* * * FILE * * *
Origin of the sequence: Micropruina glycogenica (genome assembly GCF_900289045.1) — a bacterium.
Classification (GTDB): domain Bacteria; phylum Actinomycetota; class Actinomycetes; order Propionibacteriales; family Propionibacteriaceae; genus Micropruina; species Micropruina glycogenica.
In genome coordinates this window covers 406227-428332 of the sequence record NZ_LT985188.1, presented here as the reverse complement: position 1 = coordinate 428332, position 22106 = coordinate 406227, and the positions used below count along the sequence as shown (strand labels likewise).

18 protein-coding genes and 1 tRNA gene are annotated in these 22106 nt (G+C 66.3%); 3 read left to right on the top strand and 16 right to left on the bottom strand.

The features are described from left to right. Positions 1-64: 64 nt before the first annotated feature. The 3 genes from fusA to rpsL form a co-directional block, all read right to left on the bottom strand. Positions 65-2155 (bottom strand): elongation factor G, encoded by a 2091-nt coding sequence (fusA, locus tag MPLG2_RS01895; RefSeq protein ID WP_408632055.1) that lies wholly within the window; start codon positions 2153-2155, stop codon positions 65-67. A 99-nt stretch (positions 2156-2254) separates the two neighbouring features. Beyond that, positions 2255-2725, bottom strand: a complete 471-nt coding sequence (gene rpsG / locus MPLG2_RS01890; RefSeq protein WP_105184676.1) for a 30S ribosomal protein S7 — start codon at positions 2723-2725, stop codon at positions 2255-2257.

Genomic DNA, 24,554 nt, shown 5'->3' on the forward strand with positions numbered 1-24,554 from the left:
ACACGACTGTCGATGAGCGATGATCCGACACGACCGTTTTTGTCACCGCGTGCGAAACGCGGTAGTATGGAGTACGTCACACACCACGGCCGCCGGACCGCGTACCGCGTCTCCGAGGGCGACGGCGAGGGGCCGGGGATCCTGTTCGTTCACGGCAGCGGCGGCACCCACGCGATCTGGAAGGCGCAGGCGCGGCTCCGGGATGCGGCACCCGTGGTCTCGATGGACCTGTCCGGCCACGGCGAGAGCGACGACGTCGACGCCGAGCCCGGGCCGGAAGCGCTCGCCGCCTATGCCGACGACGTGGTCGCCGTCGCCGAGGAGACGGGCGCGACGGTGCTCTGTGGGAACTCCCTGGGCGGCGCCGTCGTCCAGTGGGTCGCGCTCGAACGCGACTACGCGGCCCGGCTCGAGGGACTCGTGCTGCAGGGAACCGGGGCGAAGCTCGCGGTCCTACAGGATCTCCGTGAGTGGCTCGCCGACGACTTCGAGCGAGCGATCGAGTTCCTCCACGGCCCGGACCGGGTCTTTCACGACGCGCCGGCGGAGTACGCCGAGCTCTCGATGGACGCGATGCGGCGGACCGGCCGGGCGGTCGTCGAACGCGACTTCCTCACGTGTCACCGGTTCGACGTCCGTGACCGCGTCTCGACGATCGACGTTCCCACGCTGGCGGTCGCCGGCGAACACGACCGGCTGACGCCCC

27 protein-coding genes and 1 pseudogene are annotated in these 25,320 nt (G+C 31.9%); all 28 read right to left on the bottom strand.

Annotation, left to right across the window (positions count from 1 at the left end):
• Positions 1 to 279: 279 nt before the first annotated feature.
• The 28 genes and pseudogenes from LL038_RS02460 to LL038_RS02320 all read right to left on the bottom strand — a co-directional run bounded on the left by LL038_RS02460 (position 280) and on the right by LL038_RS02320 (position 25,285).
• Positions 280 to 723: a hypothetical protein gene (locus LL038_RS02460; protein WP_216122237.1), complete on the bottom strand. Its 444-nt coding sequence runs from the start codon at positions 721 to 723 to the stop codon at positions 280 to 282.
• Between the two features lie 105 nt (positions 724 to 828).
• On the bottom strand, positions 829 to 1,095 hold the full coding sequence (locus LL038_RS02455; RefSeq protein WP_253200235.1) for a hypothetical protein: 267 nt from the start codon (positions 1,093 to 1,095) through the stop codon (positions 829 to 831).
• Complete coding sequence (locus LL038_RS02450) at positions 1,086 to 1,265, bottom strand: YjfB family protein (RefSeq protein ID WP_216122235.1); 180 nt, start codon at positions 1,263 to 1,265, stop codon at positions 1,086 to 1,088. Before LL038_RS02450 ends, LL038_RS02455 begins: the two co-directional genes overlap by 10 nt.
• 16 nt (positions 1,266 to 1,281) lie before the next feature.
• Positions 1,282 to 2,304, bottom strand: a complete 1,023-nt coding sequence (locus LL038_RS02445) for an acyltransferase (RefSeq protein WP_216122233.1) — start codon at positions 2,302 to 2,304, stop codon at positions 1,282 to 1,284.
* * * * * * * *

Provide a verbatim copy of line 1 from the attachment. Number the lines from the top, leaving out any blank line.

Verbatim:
Origin of the sequence: Micropruina glycogenica (genome assembly GCF_900289045.1) — a bacterium.